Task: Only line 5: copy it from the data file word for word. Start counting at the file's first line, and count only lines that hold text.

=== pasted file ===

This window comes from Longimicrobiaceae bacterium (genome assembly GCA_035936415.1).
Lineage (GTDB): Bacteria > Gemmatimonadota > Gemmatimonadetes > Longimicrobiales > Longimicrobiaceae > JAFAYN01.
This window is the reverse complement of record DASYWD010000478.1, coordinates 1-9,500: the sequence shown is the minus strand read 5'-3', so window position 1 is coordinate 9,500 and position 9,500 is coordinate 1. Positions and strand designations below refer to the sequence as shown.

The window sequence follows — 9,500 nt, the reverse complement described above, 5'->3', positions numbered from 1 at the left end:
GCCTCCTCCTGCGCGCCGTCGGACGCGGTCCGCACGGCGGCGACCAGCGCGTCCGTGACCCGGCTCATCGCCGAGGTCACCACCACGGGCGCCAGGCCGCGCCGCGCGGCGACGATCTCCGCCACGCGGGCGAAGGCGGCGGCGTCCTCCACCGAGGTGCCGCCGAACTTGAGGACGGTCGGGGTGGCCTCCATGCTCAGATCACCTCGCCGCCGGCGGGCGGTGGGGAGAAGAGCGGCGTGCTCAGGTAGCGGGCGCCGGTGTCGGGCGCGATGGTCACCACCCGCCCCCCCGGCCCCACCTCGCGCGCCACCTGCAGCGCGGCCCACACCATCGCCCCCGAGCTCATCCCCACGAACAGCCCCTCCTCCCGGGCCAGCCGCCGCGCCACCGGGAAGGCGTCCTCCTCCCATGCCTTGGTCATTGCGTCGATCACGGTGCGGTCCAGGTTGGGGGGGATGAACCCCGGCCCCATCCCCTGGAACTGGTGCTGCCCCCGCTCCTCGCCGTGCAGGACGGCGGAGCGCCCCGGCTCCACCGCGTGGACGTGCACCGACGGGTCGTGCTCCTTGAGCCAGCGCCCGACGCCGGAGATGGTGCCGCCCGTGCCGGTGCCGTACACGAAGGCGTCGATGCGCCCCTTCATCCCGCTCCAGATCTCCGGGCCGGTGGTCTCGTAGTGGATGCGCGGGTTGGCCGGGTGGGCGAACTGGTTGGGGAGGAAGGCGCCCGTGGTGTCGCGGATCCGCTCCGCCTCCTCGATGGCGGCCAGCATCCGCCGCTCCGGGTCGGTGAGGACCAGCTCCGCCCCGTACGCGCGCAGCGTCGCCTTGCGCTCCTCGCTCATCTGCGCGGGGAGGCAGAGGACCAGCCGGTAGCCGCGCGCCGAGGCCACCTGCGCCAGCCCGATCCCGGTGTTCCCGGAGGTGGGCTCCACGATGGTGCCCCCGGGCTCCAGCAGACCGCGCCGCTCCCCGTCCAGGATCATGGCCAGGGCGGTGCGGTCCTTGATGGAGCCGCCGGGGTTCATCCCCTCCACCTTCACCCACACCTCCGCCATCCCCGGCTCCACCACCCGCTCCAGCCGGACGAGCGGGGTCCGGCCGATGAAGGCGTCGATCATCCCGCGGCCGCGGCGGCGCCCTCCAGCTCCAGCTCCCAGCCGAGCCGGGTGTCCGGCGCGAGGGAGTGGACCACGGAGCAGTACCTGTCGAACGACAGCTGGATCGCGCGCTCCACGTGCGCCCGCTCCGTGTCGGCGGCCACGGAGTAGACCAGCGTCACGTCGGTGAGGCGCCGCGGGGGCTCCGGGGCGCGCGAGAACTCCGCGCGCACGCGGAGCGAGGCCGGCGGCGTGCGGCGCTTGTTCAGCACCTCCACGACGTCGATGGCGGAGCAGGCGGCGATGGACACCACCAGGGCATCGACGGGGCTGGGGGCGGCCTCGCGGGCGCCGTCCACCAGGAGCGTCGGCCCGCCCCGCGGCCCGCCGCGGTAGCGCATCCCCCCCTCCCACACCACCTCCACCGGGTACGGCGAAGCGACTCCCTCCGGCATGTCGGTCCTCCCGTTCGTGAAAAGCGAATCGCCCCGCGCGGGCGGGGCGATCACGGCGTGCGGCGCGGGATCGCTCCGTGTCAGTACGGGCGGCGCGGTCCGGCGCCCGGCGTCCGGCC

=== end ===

GCCTCCTCCTGCGCGCCGTCGGACGCGGTCCGCACGGCGGCGACCAGCGCGTCCGTGACCCGGCTCATCGCCGAGGTCACCACCACGGGCGCCAGGCCGCGCCGCGCGGCGACGATCTCCGCCACGCGGGCGAAGGCGGCGGCGTCCTCCACCGAGGTGCCGCCGAACTTGAGGACGGTCGGGGTGGCCTCCATGCTCAGATCACCTCGCCGCCGGCGGGCGGTGGGGAGAAGAGCGGCGTGCTCAGGTAGCGGGCGCCGGTGTCGGGCGCGATGGTCACCACCCGCCCCCCCGGCCCCACCTCGCGCGCCACCTGCAGCGCGGCCCACACCATCGCCCCCGAGCTCATCCCCACGAACAGCCCCTCCTCCCGGGCCAGCCGCCGCGCCACCGGGAAGGCGTCCTCCTCCCATGCCTTGGTCATTGCGTCGATCACGGTGCGGTCCAGGTTGGGGGGGATGAACCCCGGCCCCATCCCCTGGAACTGGTGCTGCCCCCGCTCCTCGCCGTGCAGGACGGCGGAGCGCCCCGGCTCCACCGCGTGGACGTGCACCGACGGGTCGTGCTCCTTGAGCCAGCGCCCGACGCCGGAGATGGTGCCGCCCGTGCCGGTGCCGTACACGAAGGCGTCGATGCGCCCCTTCATCCCGCTCCAGATCTCCGGGCCGGTGGTCTCGTAGTGGATGCGCGGGTTGGCCGGGTGGGCGAACTGGTTGGGGAGGAAGGCGCCCGTGGTGTCGCGGATCCGCTCCGCCTCCTCGATGGCGGCCAGCATCCGCCGCTCCGGGTCGGTGAGGACCAGCTCCGCCCCGTACGCGCGCAGCGTCGCCTTGCGCTCCTCGCTCATCTGCGCGGGGAGGCAGAGGACCAGCCGGTAGCCGCGCGCCGAGGCCACCTGCGCCAGCCCGATCCCGGTGTTCCCGGAGGTGGGCTCCACGATGGTGCCCCCGGGCTCCAGCAGACCGCGCCGCTCCCCGTCCAGGATCATGGCCAGGGCGGTGCGGTCCTTGATGGAGCCGCCGGGGTTCATCCCCTCCACCTTCACCCACACCTCCGCCATCCCCGGCTCCACCACCCGCTCCAGCCGGACGAGCGGGGTCCGGCCGATGAAGGCGTCGATCATCCCGCGGCCGCGGCGGCGCCCTCCAGCTCCAGCTCCCAGCCGAGCCGGGTGTCCGGCGCGAGGGAGTGGACCACGGAGCAGTACCTGTCGAACGACAGCTGGATCGCGCGCTCCACGTGCGCCCGCTCCGTGTCGGCGGCCACGGAGTAGACCAGCGTCACGTCGGTGAGGCGCCGCGGGGGCTCCGGGGCGCGCGAGAACTCCGCGCGCACGCGGAGCGAGGCCGGCGGCGTGCGGCGCTTGTTCAGCACCTCCACGACGTCGATGGCGGAGCAGGCGGCGATGGACACCACCAGGGCATCGACGGGGCTGGGGGCGGCCTCGCGGGCGCCGTCCACCAGGAGCGTCGGCCCGCCCCGCGGCCCGCCGCGGTAGCGCATCCCCCCCTCCCACACCACCTCCACCGGGTACGGCGAAGCGACTCCCTCCGGCATGTCGGTCCTCCCGTTCGTGAAAAGCGAATCGCCCCGCGCGGGCGGGGCGATCACGGCGTGCGGCGCGGGATCGCTCCGTGTCAGTACGGGCGGCGCGGTCCGGCGCCCGGCGTCCGGCC